Plants grow using energy from the sun combined with nutrients taken from the soil. Because the organic matter in soil holds nutrients like a sponge until they are needed by plants, soil that is fertile, well-drained, and regularly enriched with compost often holds a reasonable supply of plant nutrients. Unimproved, though, newly cultivated soil is usually low in organic matter, so it is also low in nutrients.
All edible plants remove some nutrients from the soil, and some have such huge appetites that they will quickly exhaust the soil (and then produce a poor crop) without the help of fertilizer. Fertilizing is especially helpful early on, when plants are making fast new growth. You can mix a continuous-release fertilizer, such as Miracle-Gro Shake ‘N Feed, into individual planting holes, work it into furrows, or use a turning fork to mix it into beds. You can also apply a liquid fertilizer, such as Bonnie Herb, Vegetable & Flower Plant Food, every week or two for a fast-acting extra boost of nutrition.
Always follow the rates given on the fertilizer label when deciding how much to use. Too much fertilizer can be worse than too little! Overfed plants often grow huge, yet bear a light crop late in the season.
With experience, you will learn how to match fertilizer amounts with plants’ needs for your climate and soil. Onions, tomatoes, sweet corn, and vegetables grown in containers respond to special fertilizing techniques, but most crops grow well if you simply mix a balanced fertilizer into the soil as you set out the plants. Use the lists below to help determine the best method for feeding your favorite vegetables.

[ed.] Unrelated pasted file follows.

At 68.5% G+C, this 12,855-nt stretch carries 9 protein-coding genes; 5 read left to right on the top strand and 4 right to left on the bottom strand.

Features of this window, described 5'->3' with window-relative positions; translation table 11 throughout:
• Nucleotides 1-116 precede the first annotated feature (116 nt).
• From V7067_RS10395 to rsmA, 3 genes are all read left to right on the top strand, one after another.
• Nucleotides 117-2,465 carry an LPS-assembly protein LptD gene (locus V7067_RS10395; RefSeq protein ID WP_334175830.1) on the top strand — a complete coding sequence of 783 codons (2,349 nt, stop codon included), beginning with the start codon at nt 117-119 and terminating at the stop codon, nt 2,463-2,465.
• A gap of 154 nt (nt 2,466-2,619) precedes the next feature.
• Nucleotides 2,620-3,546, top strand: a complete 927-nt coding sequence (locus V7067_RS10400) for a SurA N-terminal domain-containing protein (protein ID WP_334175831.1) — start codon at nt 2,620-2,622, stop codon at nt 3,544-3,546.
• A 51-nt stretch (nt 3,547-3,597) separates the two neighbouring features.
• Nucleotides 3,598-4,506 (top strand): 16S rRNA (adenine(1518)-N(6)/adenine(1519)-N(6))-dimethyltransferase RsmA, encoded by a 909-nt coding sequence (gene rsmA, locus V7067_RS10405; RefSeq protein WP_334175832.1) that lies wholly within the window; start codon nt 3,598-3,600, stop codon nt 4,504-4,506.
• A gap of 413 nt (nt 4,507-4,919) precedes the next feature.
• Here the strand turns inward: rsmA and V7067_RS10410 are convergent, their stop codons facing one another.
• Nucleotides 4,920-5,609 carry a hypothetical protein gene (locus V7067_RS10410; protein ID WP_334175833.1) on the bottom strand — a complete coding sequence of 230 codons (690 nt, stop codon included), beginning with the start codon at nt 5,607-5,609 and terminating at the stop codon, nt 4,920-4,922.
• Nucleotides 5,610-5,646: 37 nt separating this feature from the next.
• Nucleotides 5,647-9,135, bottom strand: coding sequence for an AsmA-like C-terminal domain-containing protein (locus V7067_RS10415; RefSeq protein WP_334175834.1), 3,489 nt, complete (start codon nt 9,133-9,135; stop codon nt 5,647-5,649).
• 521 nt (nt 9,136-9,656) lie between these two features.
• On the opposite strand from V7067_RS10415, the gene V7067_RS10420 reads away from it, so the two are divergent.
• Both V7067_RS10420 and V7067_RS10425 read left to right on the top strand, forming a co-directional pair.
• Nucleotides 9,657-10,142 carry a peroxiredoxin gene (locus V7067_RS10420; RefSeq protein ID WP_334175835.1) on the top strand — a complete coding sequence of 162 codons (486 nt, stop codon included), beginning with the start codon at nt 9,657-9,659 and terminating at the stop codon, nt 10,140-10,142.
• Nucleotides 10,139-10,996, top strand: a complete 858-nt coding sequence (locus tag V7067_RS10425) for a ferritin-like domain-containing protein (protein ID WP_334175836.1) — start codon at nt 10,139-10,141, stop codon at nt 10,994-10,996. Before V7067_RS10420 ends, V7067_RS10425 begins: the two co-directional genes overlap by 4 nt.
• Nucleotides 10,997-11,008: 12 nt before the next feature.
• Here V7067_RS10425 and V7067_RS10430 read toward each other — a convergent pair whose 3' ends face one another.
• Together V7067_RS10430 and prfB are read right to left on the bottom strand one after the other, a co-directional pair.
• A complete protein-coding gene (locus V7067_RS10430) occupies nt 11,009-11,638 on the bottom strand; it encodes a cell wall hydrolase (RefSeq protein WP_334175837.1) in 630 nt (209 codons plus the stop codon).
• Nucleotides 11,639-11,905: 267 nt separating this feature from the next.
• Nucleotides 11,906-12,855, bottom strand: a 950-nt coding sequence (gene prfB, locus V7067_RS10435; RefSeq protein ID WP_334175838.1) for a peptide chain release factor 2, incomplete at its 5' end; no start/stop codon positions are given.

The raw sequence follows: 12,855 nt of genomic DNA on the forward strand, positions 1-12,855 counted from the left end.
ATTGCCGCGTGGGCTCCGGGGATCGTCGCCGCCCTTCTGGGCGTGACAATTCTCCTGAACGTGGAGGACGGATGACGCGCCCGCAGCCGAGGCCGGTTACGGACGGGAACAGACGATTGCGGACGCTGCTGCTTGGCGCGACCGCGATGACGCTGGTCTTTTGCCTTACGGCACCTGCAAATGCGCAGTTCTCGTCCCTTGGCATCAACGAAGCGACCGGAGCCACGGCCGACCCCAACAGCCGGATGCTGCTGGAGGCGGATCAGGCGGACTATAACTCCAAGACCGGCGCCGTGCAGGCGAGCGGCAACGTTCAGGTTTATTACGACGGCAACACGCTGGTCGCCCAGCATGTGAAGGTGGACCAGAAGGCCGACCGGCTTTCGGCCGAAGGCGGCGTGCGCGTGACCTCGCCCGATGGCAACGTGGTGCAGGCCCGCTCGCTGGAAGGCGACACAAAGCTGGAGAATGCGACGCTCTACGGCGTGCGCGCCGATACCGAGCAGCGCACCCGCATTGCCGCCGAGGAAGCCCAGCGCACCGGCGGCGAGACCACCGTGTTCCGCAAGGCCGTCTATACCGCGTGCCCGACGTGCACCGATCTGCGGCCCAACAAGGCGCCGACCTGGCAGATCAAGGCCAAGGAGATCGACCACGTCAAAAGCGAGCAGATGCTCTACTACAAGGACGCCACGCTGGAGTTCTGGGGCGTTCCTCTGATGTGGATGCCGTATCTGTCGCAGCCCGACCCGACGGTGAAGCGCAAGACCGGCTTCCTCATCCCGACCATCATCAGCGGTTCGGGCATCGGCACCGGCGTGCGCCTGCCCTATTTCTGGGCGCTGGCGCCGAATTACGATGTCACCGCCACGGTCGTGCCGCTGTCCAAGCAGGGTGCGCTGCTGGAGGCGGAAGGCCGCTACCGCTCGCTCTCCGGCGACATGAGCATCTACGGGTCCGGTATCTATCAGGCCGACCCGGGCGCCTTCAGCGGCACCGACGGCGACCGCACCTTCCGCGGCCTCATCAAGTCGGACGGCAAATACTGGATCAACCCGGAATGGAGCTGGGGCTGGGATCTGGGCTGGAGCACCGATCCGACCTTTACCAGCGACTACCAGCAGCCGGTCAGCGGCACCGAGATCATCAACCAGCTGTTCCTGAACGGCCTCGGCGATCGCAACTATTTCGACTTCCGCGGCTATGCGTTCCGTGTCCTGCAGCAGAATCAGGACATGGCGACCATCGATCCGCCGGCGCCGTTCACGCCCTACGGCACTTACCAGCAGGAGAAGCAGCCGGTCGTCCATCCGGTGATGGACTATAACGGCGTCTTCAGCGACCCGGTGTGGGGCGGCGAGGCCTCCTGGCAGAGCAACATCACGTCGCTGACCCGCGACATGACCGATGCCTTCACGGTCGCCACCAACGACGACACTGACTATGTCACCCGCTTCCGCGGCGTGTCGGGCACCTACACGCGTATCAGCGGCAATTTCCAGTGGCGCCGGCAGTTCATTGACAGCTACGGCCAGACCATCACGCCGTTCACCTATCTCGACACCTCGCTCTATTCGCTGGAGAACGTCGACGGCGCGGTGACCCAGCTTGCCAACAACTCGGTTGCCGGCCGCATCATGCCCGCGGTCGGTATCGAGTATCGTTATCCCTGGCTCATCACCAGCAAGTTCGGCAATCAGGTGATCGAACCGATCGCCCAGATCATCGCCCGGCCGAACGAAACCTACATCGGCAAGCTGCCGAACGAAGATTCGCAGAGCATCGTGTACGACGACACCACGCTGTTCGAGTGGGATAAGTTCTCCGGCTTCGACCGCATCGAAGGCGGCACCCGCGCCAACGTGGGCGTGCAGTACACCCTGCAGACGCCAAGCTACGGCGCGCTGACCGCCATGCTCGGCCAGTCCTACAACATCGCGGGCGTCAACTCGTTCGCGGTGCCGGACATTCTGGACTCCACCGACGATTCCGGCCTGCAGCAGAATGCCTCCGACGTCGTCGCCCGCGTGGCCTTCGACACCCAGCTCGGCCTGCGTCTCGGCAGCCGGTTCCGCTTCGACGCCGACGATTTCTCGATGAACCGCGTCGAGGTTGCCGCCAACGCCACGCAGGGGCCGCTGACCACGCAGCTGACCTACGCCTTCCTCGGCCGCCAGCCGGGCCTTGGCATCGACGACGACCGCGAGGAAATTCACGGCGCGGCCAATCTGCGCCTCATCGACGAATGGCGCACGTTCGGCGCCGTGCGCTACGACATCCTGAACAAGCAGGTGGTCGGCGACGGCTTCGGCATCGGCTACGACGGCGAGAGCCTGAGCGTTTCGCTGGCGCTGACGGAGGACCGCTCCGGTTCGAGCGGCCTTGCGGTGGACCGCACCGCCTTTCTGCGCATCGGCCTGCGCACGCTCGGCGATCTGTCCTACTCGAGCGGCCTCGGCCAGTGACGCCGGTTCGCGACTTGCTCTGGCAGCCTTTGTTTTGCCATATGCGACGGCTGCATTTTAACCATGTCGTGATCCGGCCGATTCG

Light feeders often benefit from a small amount of starter fertilizer but require no additional feeding when grown in soil that has been enriched with compost.
- Bush beans
- Mustard greens
- Southern peas
Moderate feeders often need good drainage and moisture-holding mulch more than they need fertilizer. Avoid using organic fertilizers made primarily from processed manure when preparing the soil for beets, carrots, and other root crops. Manure can contribute to scabby patches on potato skins and forked roots in carrots and parsnips. Moderate feeders all respond well to liquid plant food.
- Pole beans
- Sweet potatoes
Heavy feeders are often highly productive plants, so a few minutes spent mixing in fertilizer before you set out plants is time well spent. Just don’t go overboard by applying too much! Plants often grow slowly in cool spring weather, so you won’t see the effects of feeding until the weather warms. Some heavy feeders also respond to second helpings later in the season (again, follow package directions), and all types will benefit from regular applications of liquid plant food.
- Brussels sprouts